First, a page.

Gatepost with cup marks and grooves 350m SSE of West Moor House, at side of road 500m west of Bow Beck


Heritage Category: Scheduled Monument

List Entry Number: 1014321

Date first listed: 09-Feb-1996


Ordnance survey map of Gatepost with cup marks and grooves 350m SSE of West Moor House, at side of road 500m west of Bow Beck
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This copy shows the entry on 18-Jan-2019 at 04:27:13.


The building or site itself may lie within the boundary of more than one authority.

County: North Yorkshire

District: Harrogate (District Authority)

Parish: Middleton

National Grid Reference: SE 12361 50336


Legacy Record - This information may be included in the List Entry Details.

Reasons for Designation

Prehistoric rock art is found on natural rock outcrops in many areas of upland Britain. It is especially common in the north of England in Northumberland, Durham and North and West Yorkshire. The most common form of decoration is the `cup and ring' marking where expanses of small cup-like hollows are pecked into the surface of the rock. These cups may be surrounded by one or more `rings'. Single pecked lines extending from the cup through the `rings' may also exist, providing the design with a `tail'. Other shapes and patterns also occur, but are less frequent. Carvings may occur singly, in small groups, or may cover extensive areas of rock surface. They date to the Late Neolithic and Bronze Age periods (2800-c.500 BC) and provide one of our most important insights into prehistoric `art'. The exact meaning of the designs remains unknown, but they may be interpreted as sacred or religious symbols. Frequently they are found close to contemporary burial monuments and the symbols are also found on portable stones placed directly next to burials or incorporated in burial mounds. Around 800 examples of prehistoric rock-art have been recorded in England. This is unlikely to be a realistic reflection of the number carved in prehistory. Many will have been overgrown or destroyed in activities such as quarrying. All positively identified prehistoric rock art sites exhibiting a significant group of designs will normally be identified as nationally important.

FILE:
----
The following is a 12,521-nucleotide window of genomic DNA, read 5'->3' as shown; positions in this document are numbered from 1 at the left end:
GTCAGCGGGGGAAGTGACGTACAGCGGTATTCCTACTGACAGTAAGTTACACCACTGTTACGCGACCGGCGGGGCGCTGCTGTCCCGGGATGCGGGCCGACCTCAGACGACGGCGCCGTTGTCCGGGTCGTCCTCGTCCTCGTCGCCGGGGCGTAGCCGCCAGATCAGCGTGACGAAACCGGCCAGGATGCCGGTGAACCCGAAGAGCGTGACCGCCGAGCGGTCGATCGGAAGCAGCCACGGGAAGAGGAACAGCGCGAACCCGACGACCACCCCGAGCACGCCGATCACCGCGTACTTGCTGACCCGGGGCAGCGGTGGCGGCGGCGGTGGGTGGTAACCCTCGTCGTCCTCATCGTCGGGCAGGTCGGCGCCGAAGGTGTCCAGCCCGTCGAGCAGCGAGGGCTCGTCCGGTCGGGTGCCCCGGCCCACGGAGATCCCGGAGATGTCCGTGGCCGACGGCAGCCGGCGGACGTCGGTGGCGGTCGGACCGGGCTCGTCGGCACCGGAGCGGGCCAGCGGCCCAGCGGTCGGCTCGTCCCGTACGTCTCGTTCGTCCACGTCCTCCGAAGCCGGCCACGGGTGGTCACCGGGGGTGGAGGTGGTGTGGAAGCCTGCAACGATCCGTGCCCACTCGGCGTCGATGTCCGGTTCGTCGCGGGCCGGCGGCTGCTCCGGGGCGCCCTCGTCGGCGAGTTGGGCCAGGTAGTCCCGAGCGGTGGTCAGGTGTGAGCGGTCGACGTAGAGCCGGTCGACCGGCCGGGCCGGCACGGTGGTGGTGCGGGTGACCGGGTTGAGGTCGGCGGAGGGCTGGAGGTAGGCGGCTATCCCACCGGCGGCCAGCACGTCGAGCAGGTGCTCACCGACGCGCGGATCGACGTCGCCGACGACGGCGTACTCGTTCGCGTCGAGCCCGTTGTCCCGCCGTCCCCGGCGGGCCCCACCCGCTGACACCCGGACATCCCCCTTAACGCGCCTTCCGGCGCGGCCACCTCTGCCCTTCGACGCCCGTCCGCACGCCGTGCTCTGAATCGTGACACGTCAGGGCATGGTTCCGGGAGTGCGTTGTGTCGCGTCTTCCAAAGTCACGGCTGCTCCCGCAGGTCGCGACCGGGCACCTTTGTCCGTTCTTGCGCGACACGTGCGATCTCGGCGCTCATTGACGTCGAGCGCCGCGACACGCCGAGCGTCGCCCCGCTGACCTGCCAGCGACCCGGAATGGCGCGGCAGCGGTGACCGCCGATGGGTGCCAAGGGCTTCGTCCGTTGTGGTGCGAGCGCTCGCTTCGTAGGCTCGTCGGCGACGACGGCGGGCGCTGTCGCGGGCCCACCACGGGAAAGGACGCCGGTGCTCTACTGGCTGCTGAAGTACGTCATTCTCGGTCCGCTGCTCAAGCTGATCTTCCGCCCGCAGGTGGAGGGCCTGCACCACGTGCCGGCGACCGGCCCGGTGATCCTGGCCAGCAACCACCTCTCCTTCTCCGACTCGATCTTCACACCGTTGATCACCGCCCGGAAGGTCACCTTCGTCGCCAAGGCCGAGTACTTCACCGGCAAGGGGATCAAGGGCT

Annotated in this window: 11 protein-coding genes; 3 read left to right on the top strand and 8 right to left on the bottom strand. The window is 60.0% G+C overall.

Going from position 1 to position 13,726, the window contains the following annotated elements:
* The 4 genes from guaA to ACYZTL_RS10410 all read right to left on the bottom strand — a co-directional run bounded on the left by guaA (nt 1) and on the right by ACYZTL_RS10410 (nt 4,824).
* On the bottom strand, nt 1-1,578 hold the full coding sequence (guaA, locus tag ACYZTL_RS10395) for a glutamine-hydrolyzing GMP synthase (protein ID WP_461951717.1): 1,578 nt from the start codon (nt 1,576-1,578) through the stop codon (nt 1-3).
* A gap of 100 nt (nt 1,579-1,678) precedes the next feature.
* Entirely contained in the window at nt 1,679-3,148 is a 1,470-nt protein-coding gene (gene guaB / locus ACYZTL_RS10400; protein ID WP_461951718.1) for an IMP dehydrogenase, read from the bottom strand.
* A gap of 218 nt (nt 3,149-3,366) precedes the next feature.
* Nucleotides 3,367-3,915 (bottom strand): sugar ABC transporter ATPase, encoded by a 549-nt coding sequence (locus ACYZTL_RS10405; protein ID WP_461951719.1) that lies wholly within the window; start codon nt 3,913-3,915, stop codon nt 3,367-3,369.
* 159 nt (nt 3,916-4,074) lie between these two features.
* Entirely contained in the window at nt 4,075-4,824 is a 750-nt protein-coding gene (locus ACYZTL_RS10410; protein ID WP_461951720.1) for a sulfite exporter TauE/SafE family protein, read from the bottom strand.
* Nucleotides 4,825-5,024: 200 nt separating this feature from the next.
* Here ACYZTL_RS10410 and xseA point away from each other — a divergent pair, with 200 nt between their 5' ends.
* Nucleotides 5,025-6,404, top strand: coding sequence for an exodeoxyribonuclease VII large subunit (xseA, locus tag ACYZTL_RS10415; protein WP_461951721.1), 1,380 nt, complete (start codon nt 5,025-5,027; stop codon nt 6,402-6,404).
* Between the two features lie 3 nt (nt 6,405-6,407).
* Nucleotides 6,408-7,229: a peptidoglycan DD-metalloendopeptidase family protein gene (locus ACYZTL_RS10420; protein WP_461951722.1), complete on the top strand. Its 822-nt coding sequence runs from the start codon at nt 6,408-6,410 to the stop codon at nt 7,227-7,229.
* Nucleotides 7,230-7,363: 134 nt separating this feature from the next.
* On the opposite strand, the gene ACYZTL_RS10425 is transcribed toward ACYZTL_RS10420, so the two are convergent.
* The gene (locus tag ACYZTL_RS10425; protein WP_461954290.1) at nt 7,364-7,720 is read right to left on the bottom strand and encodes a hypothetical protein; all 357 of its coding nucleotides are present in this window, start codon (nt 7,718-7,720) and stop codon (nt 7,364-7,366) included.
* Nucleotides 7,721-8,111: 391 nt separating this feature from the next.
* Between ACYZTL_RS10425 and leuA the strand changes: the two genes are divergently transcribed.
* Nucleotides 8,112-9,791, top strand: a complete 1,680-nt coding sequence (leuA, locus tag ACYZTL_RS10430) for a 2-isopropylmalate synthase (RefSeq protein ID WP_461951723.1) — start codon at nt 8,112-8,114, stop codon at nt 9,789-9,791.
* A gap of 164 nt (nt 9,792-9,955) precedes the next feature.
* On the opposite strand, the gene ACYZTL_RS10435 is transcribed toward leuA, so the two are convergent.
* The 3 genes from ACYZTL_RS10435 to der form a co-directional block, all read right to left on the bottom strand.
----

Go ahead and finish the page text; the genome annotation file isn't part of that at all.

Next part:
The carving on this rock survives well and forms part of the prehistoric landscape of the north side of the Wharfe valley.


Legacy Record - This information may be included in the List Entry Details.


The monument includes a carved gritstone rock, now at the roadside, which has been dressed and used as a gatepost. The visible part of the rock measures 0.35m by 0.3m by 1.1m. It is situated at the east side of the road leading to West Moor House, south of March Ghyll reservoir, between the road and the field wall. It is 0.6m from the wall, and 0.3m from the tarmac surface of the road. The carving consists of one cup mark and two or three grooves on the west face of the gatepost, ie the side facing the road.

MAP EXTRACT The site of the monument is shown on the attached map extract.


The contents of this record have been generated from a legacy data system.

Legacy System number: 28082

Legacy System: RSM

End of official listing